A Fascinating Window into the World of the Poor People’s Campaign

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A Fascinating Window into the World of the Poor People’s Campaign

Cantor Mary Rebecca Thomas

On February 8th at 9th, I attended a significant portion of the National Theomusicology and Movement Arts Convening for the Poor People’s Campaign: A National Call for Moral Revival. The program brought together about 100 musicians, visual artists, dancers, spiritual leaders, organizers, and documentarians from over 30 states. Participants journeyed from as far as Alaska to join these days of learning, music, and community in Raleigh, NC.

The Convening was a fascinating window into the world of the Poor People’s Campaign, the plans for the 40 continuous days of action beginning on Mother’s Day 2018, and the way they intend for the Movement to have a single sound. It was clear that the PPC deeply values the role that music, arts, and culture play at uniting people and that they intend to use specific music to unite the movement across the nation as they work to shift the national moral narrative this spring.

Three new songs were the primary focus of the Convening and several of the songs from the 1968 campaign were reinforced to participants. The program leadership described three means of dissemination: through the Convening participants, through simple music videos that were filmed during the days in Raleigh, and finally in a forthcoming songbook. The songbook’s release is likely imminent and I believe that they were waiting to see if any new material or new verses for existing songs were developed at the Convening.

Here are the core lyrics of the three new songs, really march chants. They are simple and designed to be repeated over and over again, galvanizing the people singing as they move through their march or action. I have not captured all repeats of the lyrics.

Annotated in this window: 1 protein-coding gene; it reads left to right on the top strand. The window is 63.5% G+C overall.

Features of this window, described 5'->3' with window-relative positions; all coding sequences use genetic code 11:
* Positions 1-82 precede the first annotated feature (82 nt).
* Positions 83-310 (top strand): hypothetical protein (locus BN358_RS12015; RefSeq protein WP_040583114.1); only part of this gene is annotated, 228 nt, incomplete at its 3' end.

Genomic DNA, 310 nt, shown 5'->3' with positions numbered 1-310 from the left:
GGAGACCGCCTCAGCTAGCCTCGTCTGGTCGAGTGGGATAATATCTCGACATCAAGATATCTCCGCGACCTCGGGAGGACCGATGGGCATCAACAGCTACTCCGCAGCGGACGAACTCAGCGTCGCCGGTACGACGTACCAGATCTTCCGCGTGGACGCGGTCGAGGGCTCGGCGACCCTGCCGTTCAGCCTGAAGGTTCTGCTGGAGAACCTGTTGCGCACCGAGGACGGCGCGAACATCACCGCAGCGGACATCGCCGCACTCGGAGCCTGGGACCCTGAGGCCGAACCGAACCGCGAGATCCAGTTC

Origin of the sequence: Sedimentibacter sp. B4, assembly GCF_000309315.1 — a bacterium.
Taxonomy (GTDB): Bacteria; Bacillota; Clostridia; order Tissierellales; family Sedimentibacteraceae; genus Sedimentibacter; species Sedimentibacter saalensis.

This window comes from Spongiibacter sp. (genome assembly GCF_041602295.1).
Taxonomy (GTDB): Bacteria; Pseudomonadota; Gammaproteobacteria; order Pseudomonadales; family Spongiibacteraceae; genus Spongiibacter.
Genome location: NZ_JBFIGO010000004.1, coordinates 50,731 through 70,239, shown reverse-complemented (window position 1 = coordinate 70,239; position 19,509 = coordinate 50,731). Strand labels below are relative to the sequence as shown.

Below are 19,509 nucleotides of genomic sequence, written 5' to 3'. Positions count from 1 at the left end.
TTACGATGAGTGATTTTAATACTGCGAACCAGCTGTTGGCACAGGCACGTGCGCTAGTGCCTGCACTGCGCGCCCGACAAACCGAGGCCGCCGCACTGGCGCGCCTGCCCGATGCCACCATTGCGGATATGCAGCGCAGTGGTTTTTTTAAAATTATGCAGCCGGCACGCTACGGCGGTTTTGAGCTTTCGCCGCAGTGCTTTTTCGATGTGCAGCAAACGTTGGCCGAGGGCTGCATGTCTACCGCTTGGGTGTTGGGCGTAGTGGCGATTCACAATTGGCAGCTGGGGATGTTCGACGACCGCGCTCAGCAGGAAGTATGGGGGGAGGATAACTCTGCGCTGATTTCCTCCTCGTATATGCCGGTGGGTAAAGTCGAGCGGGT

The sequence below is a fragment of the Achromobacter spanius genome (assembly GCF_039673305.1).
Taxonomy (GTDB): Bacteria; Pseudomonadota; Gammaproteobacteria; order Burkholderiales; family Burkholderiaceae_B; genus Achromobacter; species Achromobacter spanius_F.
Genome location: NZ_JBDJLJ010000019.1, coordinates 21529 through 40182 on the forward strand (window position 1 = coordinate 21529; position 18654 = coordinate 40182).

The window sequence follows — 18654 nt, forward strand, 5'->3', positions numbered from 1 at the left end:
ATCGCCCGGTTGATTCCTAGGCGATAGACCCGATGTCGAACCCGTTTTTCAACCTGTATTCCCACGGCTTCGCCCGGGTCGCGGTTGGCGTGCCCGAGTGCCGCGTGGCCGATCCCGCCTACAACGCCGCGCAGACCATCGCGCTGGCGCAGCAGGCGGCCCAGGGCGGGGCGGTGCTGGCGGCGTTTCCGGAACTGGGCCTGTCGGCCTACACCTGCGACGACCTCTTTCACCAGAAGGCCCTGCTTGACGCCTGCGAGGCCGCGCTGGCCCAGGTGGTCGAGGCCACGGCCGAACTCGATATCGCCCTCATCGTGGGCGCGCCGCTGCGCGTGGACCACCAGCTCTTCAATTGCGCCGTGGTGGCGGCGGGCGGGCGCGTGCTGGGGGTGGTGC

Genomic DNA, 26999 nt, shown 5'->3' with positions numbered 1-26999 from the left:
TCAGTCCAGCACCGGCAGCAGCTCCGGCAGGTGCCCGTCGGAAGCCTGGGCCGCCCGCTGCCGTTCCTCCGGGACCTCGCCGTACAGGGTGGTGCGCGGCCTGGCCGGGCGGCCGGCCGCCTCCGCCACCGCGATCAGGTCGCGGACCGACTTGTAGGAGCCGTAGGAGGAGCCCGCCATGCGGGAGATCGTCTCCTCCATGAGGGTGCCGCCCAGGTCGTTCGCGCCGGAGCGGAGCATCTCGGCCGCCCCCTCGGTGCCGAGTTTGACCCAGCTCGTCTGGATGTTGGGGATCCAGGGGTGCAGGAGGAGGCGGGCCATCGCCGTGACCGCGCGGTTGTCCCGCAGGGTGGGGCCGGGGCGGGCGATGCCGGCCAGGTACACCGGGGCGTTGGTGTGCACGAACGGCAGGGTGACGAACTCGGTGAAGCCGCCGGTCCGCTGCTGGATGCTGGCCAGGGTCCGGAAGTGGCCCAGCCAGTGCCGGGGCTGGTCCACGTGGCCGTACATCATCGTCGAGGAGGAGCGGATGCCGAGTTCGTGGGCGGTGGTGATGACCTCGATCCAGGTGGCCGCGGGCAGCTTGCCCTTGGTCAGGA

A new unsettling force for liberation, a new unsettling force and we’re here. A new unsettling for liberation, and we’ve got nothing to lose but our chains.

I am not afraid. I would die for liberation, ‘cause I know why I was made.
I am not afraid. I would (march, sing, live…) for liberation, ‘cause I know why I was made.

Somebody’s hurting my brother and it’s gone on far too long. And I won’t be silent anymore.
Somebody’s hurting my (sister, cousin, people…)…

Additionally, there was interesting cross-over between the way that the leaders and other theomusicologists talked about music and how music “works” in the context of a march or rally that is absolutely applicable to the way in which we approach worship. I think that there are potential learnings for our colleagues who lead worship, as well as deepening the way in which we use music to inspire and root social action and justice in our congregations. The facilitators from the Kairos Center and Repairers of the Breech could be valuable professional development presenters to those interested in adding a cross-cultural voice and perspective to the way that they approach worship or music as a tool for justice.

For me, personally, this was a very valuable experience creatively and spiritually. I have many layers of learning and I am eager to continue to debrief and unpack the experience. I have much gratitude for this unique opportunity.

You can view videos from the Poor People’s Campaign here: https://www.facebook.com/search/top/?q=%23poorpeoplescampaign%20Raleigh%...